Craft beer accounts for just 6 percent of beer sales nationally but as much as 12 percent of the overall beer market in California, according to the California Craft Brewers Association. It is an increasingly crowded field, with scores of new breweries opening throughout the West to meet the demand for high-quality and sometimes edgy beer styles.
The number of California breweries is increasing, from 380 currently to 400 by year's end. Another 170 are considered "breweries in planning," meaning operations that are about to open or are in the planning stages, according to industry figures. All of them will be fighting to stand out and find a niche.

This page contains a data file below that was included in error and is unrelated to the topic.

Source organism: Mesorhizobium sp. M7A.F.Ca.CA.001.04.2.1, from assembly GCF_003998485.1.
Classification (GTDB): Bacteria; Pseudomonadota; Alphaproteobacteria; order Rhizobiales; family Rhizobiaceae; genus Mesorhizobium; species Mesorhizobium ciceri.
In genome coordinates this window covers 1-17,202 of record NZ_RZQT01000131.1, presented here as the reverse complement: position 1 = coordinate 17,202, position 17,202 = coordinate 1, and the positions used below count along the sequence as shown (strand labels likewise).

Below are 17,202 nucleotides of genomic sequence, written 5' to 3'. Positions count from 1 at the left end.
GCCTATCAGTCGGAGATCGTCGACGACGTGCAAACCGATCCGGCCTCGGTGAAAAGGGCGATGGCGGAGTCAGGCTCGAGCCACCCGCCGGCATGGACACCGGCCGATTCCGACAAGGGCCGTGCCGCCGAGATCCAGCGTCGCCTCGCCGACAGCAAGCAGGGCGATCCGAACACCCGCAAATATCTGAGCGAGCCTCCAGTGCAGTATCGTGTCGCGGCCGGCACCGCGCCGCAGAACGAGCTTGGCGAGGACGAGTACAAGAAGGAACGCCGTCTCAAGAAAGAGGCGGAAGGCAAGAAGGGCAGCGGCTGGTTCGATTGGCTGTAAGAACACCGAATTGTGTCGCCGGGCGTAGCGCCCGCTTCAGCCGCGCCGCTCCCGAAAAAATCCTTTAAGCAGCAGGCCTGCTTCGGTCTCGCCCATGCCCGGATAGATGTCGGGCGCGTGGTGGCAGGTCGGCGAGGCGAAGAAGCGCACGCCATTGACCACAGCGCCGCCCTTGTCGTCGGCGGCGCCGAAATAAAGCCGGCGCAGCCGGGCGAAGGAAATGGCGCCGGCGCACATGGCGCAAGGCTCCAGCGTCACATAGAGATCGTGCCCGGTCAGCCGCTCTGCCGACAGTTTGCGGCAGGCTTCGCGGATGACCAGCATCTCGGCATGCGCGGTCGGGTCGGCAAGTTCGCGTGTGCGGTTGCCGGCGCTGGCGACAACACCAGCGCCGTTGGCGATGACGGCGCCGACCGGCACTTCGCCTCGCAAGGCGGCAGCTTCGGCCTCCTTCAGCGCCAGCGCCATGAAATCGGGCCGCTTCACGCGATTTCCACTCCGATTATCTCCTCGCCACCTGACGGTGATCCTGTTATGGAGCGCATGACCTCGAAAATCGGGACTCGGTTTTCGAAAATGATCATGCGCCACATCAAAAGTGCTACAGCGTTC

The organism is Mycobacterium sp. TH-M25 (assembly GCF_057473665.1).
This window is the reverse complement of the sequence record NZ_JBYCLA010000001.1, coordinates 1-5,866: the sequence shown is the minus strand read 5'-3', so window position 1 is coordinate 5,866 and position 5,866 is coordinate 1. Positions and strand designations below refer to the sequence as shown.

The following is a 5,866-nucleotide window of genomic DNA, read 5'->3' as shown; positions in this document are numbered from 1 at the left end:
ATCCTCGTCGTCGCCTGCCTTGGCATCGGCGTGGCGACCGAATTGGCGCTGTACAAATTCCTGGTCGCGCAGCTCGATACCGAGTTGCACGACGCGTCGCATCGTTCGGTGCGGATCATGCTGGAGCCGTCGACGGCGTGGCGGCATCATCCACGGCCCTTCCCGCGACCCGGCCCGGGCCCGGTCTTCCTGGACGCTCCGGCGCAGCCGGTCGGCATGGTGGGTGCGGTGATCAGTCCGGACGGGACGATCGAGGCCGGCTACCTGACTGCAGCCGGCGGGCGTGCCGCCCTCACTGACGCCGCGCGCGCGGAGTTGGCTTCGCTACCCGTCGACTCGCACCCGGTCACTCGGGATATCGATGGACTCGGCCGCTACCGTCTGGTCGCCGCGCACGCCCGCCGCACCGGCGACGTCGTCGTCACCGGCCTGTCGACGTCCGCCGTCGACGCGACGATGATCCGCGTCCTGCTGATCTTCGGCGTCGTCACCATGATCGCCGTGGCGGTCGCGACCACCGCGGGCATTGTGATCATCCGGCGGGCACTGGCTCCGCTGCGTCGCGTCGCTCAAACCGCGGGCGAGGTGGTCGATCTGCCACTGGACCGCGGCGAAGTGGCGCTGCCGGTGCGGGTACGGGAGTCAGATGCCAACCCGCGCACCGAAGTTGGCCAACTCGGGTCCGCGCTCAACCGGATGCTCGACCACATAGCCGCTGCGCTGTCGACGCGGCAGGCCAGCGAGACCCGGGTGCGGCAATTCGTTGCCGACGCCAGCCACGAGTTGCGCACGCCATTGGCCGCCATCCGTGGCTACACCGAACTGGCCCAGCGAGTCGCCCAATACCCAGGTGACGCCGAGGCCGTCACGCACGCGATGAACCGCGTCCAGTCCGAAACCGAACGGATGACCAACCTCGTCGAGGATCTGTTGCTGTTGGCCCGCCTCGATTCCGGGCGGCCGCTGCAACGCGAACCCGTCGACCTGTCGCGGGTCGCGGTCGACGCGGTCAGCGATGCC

Knee Deep quickly soars
In a relatively short time, Knee Deep has soared to the upper echelon of the competition. Its beer is pricey: A 22-ounce bottle of Hoptologist, with a blend of four different malts and five hop varieties, retails for $8 or more. The Simtra, an even more robust beer, is $10 to $12, compared to $4.99 for a 16-ounce bottle of the coveted but hard-to-come-by Pliny the Elder from Russian River Brewing.
Moore says the quality and quantity of ingredients justifies those prices. And customers agree.
For 2011, the company's first full year in business, total revenue was $300,000. By 2012, it was more than $1 million, according to figures provided by the company.
Production last year was 1,800 barrels (one barrel equals 31 gallons) and is anticipated to climb to as many as 3,000 barrels for 2013, with 93 percent of sales in California.